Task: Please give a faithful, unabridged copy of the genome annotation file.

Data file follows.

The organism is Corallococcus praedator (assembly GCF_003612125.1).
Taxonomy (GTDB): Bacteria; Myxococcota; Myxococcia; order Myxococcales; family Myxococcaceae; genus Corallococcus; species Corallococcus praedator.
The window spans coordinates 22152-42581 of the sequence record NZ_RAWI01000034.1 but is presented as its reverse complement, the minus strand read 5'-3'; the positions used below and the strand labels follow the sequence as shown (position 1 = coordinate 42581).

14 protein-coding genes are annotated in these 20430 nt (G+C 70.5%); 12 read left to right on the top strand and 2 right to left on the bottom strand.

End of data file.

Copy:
The organism is Corallococcus praedator (assembly GCF_003612125.1).
Taxonomy (GTDB): Bacteria; Myxococcota; Myxococcia; order Myxococcales; family Myxococcaceae; genus Corallococcus; species Corallococcus praedator.
The window spans coordinates 22152-42581 of the sequence record NZ_RAWI01000034.1 but is presented as its reverse complement, the minus strand read 5'-3'; the positions used below and the strand labels follow the sequence as shown (position 1 = coordinate 42581).

14 protein-coding genes are annotated in these 20430 nt (G+C 70.5%); 12 read left to right on the top strand and 2 right to left on the bottom strand.